9780767932462

You Are One-Third Daffodil

by
  • ISBN13:

    9780767932462

  • ISBN10:

    0767932463

  • Format: Trade Paper
  • Copyright: 2009-09-08
  • Publisher: Three Rivers Press
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Summary

Does anyone know that most toilets flush in E-flat? Or that American Airlines had once saved $40,000 by removing a single olive from each salad served in first class? Well, now readers will with this clever, fun, and occasionally shocking compendium of facts from around the world.

Author Biography

Tom Nuttall compiled the In Fact column, upon which this book is based, for Prospect, a British magazine of politics and culture, between 2002 and 2008. He lives in London.

Excerpts

Coming into This World . . .

Facts About Birth and Babies

At birth, most babies cry at C or C-sharp.

—FINANCIAL TIMES, JULY 31, 2003



At a rough estimate, each newly conceived human has around three hundred harmful genetic mutations. —EDGE.ORG



The “happiness boost” that men gain from a firstborn son is 75 percent larger than from a firstborn daughter. Second and third children don’t contribute to the happiness of either parent.

—PSYCHOLOGY TODAY, APRIL 12, 2007

Every day, 44,000 babies are born in China—roughly the population of Canterbury.

—PROSPECT RESEARCH



Most babies in Britain are conceived without the conscious consent of the father.

—INSTITUTE FOR PUBLIC POLICY RESEARCH



Sixty percent of newborn babies in India would be in intensive care if born in California.

—STATE OF THE WORLD 2000



A boy born in Russia in 2004 had a lower life expectancy than one born in Bangladesh.

—THE NEW YORKER, OCTOBER 11, 2004



In 2006, for the first time, more French children were born out of wedlock than to married parents.

—REUTERS, JANUARY 15, 2008



Hong Kong’s fertility rate—1.02 children per woman—is the second lowest in the world. The rate in Macau is 0.91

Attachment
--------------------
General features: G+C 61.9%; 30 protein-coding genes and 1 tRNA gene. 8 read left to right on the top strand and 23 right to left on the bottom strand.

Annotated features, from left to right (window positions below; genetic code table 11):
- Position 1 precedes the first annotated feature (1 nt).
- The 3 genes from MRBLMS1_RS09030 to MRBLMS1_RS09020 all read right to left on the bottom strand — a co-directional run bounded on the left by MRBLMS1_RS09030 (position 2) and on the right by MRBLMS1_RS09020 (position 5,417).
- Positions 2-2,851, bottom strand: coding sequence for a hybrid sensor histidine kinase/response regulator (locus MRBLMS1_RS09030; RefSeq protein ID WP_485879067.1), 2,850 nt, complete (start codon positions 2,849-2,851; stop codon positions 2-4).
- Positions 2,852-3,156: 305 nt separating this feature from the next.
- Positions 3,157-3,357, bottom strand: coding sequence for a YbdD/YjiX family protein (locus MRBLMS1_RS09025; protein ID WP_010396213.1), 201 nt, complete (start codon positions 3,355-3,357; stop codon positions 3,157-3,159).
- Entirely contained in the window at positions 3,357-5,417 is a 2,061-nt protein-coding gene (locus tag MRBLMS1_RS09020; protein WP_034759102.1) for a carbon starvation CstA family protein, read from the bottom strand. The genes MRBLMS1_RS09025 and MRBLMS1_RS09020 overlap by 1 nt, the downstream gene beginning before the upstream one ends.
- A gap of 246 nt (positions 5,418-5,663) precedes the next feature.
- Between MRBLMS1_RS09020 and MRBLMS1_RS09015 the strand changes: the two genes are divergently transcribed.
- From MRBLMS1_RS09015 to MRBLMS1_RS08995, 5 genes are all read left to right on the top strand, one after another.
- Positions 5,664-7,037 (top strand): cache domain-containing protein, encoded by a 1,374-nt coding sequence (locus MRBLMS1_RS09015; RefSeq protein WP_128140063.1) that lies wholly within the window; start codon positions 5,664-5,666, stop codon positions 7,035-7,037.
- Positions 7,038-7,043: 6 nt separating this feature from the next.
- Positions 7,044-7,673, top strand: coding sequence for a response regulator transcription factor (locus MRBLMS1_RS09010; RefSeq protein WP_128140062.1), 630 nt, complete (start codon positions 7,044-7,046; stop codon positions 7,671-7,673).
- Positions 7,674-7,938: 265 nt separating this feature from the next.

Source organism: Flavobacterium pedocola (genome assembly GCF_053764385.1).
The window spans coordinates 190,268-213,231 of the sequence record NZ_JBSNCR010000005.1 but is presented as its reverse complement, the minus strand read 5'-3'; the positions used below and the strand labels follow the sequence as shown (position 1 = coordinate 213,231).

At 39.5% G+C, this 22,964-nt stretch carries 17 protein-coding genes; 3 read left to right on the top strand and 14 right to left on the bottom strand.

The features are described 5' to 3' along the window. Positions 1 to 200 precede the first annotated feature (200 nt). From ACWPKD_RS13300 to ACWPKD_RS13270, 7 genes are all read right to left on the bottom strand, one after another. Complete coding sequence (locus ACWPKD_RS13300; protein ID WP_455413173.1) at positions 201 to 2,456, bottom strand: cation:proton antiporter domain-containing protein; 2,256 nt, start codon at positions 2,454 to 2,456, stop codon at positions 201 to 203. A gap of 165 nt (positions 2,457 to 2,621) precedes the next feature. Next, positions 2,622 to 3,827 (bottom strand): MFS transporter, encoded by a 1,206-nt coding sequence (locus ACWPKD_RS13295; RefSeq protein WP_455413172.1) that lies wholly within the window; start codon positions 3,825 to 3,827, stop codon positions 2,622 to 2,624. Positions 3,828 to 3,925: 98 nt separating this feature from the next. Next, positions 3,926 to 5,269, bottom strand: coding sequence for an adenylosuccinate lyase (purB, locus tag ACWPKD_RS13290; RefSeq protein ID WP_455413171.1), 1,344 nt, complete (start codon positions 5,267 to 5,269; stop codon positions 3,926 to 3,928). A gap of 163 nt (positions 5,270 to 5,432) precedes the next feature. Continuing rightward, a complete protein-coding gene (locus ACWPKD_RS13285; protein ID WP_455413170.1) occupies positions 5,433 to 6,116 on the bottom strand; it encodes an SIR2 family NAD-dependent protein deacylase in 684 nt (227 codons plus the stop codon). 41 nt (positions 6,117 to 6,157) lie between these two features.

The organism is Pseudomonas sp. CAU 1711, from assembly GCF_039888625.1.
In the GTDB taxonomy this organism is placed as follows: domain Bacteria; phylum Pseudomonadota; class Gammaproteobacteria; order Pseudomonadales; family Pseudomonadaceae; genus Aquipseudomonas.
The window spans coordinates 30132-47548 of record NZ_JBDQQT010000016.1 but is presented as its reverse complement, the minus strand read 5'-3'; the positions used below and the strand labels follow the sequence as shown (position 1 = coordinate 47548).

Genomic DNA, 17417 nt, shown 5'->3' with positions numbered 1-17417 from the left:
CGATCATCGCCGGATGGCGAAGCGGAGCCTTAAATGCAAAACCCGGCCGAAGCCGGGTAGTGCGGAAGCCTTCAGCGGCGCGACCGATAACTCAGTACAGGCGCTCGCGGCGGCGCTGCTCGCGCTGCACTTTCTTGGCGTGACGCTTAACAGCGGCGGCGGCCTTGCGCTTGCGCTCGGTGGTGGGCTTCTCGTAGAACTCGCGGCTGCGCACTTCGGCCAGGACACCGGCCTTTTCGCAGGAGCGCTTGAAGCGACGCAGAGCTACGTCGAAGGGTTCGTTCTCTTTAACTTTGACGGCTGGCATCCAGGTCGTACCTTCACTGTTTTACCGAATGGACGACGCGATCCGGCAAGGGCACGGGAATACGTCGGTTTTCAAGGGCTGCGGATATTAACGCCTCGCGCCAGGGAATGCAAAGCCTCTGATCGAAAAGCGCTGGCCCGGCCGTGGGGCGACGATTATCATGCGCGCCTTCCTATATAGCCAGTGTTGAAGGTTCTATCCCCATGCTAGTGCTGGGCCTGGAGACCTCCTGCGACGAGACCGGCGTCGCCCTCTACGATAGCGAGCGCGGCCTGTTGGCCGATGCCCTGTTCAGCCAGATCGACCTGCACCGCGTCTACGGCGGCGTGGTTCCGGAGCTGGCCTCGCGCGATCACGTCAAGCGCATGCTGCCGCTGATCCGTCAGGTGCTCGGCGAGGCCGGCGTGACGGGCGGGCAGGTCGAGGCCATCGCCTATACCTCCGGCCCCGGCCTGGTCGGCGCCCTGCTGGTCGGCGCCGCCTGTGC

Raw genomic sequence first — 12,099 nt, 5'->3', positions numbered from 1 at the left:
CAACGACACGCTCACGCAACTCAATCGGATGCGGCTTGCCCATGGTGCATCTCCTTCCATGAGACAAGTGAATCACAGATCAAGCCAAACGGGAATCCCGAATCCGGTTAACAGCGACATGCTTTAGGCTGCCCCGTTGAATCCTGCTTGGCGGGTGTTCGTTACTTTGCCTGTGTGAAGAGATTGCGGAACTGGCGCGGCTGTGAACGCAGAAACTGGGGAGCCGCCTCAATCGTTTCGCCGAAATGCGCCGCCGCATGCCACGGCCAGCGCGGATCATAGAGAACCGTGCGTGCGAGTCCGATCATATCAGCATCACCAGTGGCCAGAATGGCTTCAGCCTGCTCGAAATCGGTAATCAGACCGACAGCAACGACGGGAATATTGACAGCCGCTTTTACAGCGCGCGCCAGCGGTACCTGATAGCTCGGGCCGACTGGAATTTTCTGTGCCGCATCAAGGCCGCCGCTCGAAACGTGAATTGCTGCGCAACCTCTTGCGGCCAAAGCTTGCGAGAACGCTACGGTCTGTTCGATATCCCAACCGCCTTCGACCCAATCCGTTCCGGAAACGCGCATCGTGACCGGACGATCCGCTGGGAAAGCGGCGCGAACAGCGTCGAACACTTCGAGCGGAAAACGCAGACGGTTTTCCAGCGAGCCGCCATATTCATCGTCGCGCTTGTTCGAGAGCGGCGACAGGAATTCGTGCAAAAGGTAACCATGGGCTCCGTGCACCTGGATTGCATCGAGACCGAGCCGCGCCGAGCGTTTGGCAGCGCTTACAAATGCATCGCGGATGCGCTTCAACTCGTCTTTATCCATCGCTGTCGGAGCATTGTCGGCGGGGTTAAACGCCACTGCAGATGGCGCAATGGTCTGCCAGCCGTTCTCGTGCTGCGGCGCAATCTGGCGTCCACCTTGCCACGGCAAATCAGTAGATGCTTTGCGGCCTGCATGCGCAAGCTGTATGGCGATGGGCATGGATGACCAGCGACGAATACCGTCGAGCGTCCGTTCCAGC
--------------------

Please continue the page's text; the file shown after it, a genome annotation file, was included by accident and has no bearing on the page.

—CIA WORLD FACTBOOK



In Berlin, 20 percent more babies were born in March 2007—nine months after the World Cup—than in March 2006. —FINANCIAL TIMES, JUNE 9, 2007



American women are 70 percent more likely to die in childbirth than Europeans.

—TIMES LITERARY SUPPLEMENT, JUNE 1, 2007



Almost 1 percent of Guatemalan children are adopted by American families.

—THE NEW YORK TIMES, NOVEMBER 6, 2006



Eighty-six percent of fathers attend the birth of their children. —FATHERHOOD INSTITUTE

The fertility rate in the United States—2.1 children per woman—is the highest it has been for thirty-five years. —THE NEW YORK TIMES, FEBRUARY 1, 2008



In 2000, for the first time in more than two hundred years, more babies were born in France than in any other European country.

—OLD EUROPE? DEMOGRAPHIC CHANGE AND PENSION REFORM BY DAVID WILLETTS, CENTER FOR EUROPEAN REFORM



New Zealand and Britain are two of the few countries in which a majority of married couples practicing family planning opt for male rather than female sterilization. —EARTH POLICY INSTITUTE



Forty-three percent of Americans approve of using gene therapy to enhance the physical and behavioral traits of children.

—THE PEW RESEARCH CENTER FOR THE PEOPLE & THE PRESS



By the age of fifteen, only half of American children live with both biological parents, compared with roughly two-thirds of Swedish, German, and French children and 90 percent of children in Spain and Italy. —THE AMERICAN PROSPECT, JUNE 2005



. . . And Leaving It

Facts About Death and Dying



Five people were killed by falling icicles in the central Russian town of Samara between February 23 and 25, 2008. —REUTERS, FEBRUARY 26, 2008



The Scottish suicide rate is almost double that of England: 21 per 100,000 people compared with 12 per 100,000. —FINANCIAL TIMES, JANUARY 16, 2004



The life expectancy of professional cyclists is about fifty. —THE NEW CRITERION, JUNE 2004



There are 87.4 violent deaths per 100,000 people in Lithuania: the highest figure in the world.

—WORLD HEALTH ORGANIZATION



Bird flu kills someone almost every week in Ind

Excerpted from You Are One-Third Daffodil - And Other Facts to Turn Your World Upside Down
All rights reserved by the original copyright owners. Excerpts are provided for display purposes only and may not be reproduced, reprinted or distributed without the written permission of the publisher.

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